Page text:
Home and neighborhood environments and older adults' well-being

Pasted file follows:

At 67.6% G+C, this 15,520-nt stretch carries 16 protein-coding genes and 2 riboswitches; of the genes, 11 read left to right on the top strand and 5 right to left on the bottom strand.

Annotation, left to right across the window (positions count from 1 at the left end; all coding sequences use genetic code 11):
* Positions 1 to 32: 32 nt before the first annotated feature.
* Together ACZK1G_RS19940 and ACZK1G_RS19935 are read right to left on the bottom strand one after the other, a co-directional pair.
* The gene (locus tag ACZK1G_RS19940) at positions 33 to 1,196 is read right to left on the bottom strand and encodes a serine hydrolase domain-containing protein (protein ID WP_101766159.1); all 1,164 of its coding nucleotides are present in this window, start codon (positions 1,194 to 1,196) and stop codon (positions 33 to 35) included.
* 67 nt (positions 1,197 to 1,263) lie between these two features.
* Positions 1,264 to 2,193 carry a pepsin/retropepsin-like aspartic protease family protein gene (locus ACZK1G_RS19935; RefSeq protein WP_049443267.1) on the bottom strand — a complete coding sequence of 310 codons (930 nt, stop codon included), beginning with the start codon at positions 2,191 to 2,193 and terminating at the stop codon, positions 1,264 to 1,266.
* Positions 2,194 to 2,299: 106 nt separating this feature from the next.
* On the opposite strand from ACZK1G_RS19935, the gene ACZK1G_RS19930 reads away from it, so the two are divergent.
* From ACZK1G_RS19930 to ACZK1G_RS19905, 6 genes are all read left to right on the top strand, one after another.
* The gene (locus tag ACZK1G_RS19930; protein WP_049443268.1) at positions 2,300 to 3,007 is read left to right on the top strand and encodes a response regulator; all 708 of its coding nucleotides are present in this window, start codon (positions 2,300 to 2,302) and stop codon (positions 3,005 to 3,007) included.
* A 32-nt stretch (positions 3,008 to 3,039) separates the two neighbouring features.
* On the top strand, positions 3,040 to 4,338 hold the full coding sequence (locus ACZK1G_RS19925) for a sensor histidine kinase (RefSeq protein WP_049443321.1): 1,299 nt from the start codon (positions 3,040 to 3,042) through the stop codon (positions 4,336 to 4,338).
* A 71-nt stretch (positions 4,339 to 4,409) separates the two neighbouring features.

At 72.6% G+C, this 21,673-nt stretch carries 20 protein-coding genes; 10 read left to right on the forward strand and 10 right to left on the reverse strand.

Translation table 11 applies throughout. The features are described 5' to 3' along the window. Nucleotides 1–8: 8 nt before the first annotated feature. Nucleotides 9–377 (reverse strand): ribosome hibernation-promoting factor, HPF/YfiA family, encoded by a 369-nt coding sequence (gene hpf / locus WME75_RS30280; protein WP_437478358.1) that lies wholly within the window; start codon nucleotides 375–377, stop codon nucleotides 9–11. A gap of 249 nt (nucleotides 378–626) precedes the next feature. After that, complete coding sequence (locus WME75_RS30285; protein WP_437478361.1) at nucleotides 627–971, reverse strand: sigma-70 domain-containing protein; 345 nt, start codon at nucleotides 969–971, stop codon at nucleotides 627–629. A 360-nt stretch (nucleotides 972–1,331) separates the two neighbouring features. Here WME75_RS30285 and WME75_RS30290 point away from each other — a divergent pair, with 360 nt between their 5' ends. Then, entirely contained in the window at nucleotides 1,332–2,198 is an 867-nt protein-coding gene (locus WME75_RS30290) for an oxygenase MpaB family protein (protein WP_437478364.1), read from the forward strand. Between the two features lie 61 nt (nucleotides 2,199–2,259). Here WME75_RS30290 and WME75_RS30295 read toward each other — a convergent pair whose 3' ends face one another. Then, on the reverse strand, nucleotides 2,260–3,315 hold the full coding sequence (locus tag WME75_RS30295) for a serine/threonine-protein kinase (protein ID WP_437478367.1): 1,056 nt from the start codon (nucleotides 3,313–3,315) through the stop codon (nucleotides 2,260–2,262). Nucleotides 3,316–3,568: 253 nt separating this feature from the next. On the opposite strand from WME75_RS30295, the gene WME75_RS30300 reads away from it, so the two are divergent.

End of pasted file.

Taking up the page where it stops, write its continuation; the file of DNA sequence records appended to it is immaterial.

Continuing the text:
Given the rising numbers of community-dwelling older adults in the United States (US), understanding the effect of home and community factors on health and well-being is critically important. Although important contributions have been made, most existing studies have used unidimensional measures of neighborhoods, which provide insufficient empirical evidence to develop holistic interventions. Also, despite the prevalence of disability among older adults, only a handful of studies have explored the effect of physical functioning in the relationship between home and neighborhood environments and older adults’ well-being. Finally, the role of the global assessment of community in mediating the effect of home and neighborhood environments on older adults’ well-being has not been explored. To fill these knowledge gaps, this dissertation examined the relationship between home and community environments and well-being (i.e., self-reported health, global assessment of community, and likelihood of aging-in-place) among adults age 65 and older (n=4,066). Based on the press-competence model, differences in hypothesized relationships by respondents’ physical functioning was also examined. Further, this dissertation explored the mediating effect of older adults’ global assessments of their community to see if the effect of home and neighborhood environments on older adults’ likelihood of aging-in-place operates through the global assessment of community. Data were analyzed from the AARP Age-Friendly Communities 2015 survey, which was collected from 14 communities in the US and includes 66 items capturing aspects of home and community environments under eight domains. Results of multi-level regression analyses suggest that both availability of resources and the fit between respondents’ needs and available resources are associated with their health, global assessment of community, and the likelihood of aging-in-place. The impact of home and neighborhood environments was greater among respondents with functional limitations and with low income. Home and neighborhood environments are associated with older adults’ likelihood of aging-in-place through their effect on the global assessment of community. These findings provide a fuller understanding of the impact of surrounding environments on older adults’ well-being, which will inform policy and practice efforts to better serve community-dwelling older adults.